This cyber claim case study looks at a deceased estate matter that fell prey to cyberfraud due to a compromised client email. This case illustrates that law firms are susceptible to the risk of receiving bogus email instructions from apparently legitimate email accounts which have been infiltrated and monitored by cybercriminals.
Our latest cyber claim story is a salutary reminder not to be complacent about payment directions received by email or be lured into thinking that because your IT system is secure, you are not at risk from cybercrime.
In this deceased estate matter, the estate had been wound up and most of the beneficiaries had received their money. The firm was just waiting on the last beneficiary to get advice from their financial advisor before receiving directions as to how the payment of funds to the last beneficiary should be made and had been advised that information would be provided shortly.
The firm prepared a Statement of Trust Funds and Proposed Distribution Statement and sent these to the beneficiary by email for signing and return as authorisation to distribute.
A few days later the firm received an email from the beneficiary’s email address with the signed Distribution Statement and instructions that:
“Just to let you know, my old account is going through end year auditing which I cannot received fund in it at the moment. I have now secured an alternate account and I want my proceeds distribution to be credited to my below account.”
The firm made the payment into the nominated account without telephoning the sender (beneficiary) to verify the bank account details in the email.
Because the email was expected, because it enclosed a signed Distribution Statement, because it came from the beneficiary’s email address and because both the firm’s professional and accounts staff had not been adequately trained to ALWAYS verify email bank payment directions, the firm’s guard against cybercrime was down.
As it turned out, although the email address did belong to the beneficiary, cyber criminals had infiltrated the beneficiary’s email account and were monitoring emails to and from that account.
The criminals had:
– intercepted the law firm’s email to the beneficiary enclosing the Distribution Statement and prevented it from going to the beneficiary’s inbox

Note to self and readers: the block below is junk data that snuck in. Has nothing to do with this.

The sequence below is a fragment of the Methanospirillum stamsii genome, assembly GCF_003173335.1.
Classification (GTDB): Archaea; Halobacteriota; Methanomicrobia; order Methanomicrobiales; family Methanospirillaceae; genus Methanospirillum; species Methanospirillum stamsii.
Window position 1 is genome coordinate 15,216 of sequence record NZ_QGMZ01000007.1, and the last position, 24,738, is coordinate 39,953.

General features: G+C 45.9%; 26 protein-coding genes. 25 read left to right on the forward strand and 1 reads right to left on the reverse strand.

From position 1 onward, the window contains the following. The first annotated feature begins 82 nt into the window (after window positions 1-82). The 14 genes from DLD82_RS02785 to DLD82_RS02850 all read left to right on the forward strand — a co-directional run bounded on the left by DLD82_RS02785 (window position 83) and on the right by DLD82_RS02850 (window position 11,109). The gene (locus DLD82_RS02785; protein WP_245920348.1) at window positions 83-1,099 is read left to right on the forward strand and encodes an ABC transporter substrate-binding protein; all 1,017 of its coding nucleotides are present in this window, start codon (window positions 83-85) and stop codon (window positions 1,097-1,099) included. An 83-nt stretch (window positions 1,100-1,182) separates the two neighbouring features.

– forged the beneficiary’s signature on the Distribution Statement
– sent a bogus email to the firm from the beneficiary’s account with the forged Statement, and
– included false bank account details for payment of funds, together with a fraudulent explanation for the change of account at a branch of an interstate bank.
The explanation was clearly one which the firm should have been on guard to identify as suspicious, not only because of grammatical errors in the email, but also because the explanation for funds not being able to be transferred into the beneficiary’s existing account (i.e. it was undergoing audit) was patently non-sensical.
Unfortunately the firm’s suspicions were not raised and it acted on the fraudulent email instructions, paying more than $600,000 it held on trust for the beneficiary into an account controlled by cybercriminals. A few weeks later when the beneficiary followed the firm up to enquire when payment of funds would be received, the fraud was discovered and all the money had been transferred out of Australia to overseas accounts and was unrecoverable.
The law firm had a misplaced belief they were protected from the risk of email cybercrime because their email system had very strong firewalls and spam filters in place. This case illustrates how wrong this can be, and that law firms are susceptible to the risk of receiving bogus email instructions from apparently legitimate email accounts which have been infiltrated and monitored by cybercriminals. In short, independent of the security status of your own email system, you are at risk your client’s email account may have been compromised. You need to be mindful of that risk any time email payment directions are being provided so that your firm does not pay money to an incorrect account in breach of trust.
The message is clear – there are no exceptions to the rule – you must independently confirm emailed bank account details every time. Follow LPLC’s recommended process and telephone and verify the account details on a known phone number for the person.
Every firm needs a clear, preferably written policy, that this is what will happen. Every staff member needs to be trained to follow this policy every time.
To prevent the delay in detection that happened in this claim, it is also a good idea to tell the recipient when the money is sent and ask them to confirm they have received the money as soon as possible.